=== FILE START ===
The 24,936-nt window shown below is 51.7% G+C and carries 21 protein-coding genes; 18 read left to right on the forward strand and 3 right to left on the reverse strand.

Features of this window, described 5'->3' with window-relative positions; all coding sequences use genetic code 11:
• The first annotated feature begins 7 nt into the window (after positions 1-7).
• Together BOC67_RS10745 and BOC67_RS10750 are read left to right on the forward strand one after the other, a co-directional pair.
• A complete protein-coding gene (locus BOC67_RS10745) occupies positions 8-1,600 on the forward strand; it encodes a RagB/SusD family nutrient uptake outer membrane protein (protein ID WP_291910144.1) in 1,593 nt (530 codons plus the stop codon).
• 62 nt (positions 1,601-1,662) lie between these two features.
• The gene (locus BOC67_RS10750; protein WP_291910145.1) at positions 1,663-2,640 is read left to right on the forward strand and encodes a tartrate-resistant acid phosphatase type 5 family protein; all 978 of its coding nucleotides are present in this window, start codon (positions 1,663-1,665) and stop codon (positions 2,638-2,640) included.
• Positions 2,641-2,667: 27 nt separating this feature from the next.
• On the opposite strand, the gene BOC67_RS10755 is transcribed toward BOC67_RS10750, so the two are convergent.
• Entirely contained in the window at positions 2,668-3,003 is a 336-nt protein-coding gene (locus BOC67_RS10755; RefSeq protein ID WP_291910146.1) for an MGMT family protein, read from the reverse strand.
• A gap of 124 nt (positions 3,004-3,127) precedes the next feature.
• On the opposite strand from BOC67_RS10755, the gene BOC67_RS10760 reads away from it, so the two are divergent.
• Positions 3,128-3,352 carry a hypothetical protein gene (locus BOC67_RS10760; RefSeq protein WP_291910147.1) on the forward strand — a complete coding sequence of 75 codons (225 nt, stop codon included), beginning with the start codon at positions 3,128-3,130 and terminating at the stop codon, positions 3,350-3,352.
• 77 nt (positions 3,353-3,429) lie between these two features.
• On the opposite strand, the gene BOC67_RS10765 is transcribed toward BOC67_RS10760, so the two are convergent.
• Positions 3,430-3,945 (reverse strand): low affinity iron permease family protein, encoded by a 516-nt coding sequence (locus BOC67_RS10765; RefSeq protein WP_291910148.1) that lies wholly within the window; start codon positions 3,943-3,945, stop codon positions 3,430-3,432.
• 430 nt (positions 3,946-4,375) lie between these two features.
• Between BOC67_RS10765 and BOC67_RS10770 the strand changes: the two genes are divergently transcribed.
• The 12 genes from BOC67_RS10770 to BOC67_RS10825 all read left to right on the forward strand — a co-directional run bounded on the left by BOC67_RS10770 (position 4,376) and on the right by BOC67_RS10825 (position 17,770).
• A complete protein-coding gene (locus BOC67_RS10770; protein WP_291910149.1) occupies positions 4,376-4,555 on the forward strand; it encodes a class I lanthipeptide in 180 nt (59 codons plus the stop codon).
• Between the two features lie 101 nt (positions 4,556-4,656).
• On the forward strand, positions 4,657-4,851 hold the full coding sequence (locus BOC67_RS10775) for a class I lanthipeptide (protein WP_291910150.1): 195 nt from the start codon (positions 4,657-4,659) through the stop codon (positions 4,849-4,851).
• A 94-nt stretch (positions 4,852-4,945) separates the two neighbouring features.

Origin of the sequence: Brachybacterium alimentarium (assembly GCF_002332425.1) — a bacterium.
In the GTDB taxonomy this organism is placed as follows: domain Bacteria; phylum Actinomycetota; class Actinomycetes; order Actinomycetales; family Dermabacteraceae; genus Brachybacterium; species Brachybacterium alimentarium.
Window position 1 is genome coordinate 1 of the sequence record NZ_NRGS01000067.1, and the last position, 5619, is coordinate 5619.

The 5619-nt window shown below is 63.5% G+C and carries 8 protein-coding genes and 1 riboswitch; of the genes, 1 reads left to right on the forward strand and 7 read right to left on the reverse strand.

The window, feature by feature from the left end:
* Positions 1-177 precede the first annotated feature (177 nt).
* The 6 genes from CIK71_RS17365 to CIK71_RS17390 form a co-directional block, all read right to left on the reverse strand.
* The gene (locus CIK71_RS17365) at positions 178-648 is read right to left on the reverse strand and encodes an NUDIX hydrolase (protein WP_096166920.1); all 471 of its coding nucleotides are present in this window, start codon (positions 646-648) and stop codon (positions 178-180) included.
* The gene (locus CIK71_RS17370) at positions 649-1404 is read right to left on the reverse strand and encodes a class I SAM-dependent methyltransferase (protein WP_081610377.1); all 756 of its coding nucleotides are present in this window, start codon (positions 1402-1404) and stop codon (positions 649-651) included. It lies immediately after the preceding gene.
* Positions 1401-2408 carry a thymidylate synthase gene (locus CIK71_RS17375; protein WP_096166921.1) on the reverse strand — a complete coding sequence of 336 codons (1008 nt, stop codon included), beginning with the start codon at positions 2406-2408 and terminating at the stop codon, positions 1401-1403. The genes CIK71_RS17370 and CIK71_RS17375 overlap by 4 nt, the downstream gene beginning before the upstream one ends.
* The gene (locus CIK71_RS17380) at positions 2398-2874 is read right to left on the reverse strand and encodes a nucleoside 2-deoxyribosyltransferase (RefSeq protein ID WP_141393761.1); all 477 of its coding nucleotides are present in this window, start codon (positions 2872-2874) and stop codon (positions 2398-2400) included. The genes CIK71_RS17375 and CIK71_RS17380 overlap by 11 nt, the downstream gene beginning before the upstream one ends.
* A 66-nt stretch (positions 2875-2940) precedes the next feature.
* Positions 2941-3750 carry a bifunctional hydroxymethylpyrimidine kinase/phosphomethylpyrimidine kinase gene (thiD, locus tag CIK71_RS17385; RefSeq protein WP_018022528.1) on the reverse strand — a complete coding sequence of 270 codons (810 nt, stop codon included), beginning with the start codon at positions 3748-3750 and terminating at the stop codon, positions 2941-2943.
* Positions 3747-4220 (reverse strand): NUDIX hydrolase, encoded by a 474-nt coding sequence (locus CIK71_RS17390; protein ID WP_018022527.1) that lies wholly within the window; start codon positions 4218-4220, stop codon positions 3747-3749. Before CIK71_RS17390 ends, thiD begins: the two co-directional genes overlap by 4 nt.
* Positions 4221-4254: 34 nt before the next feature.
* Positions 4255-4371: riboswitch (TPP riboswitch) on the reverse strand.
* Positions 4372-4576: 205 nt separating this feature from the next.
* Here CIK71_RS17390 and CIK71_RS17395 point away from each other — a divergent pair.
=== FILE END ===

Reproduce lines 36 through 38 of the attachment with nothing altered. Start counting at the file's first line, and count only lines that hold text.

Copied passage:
* Positions 2941-3750 carry a bifunctional hydroxymethylpyrimidine kinase/phosphomethylpyrimidine kinase gene (thiD, locus tag CIK71_RS17385; RefSeq protein WP_018022528.1) on the reverse strand — a complete coding sequence of 270 codons (810 nt, stop codon included), beginning with the start codon at positions 3748-3750 and terminating at the stop codon, positions 2941-2943.
* Positions 3747-4220 (reverse strand): NUDIX hydrolase, encoded by a 474-nt coding sequence (locus CIK71_RS17390; protein ID WP_018022527.1) that lies wholly within the window; start codon positions 4218-4220, stop codon positions 3747-3749. Before CIK71_RS17390 ends, thiD begins: the two co-directional genes overlap by 4 nt.
* Positions 4221-4254: 34 nt before the next feature.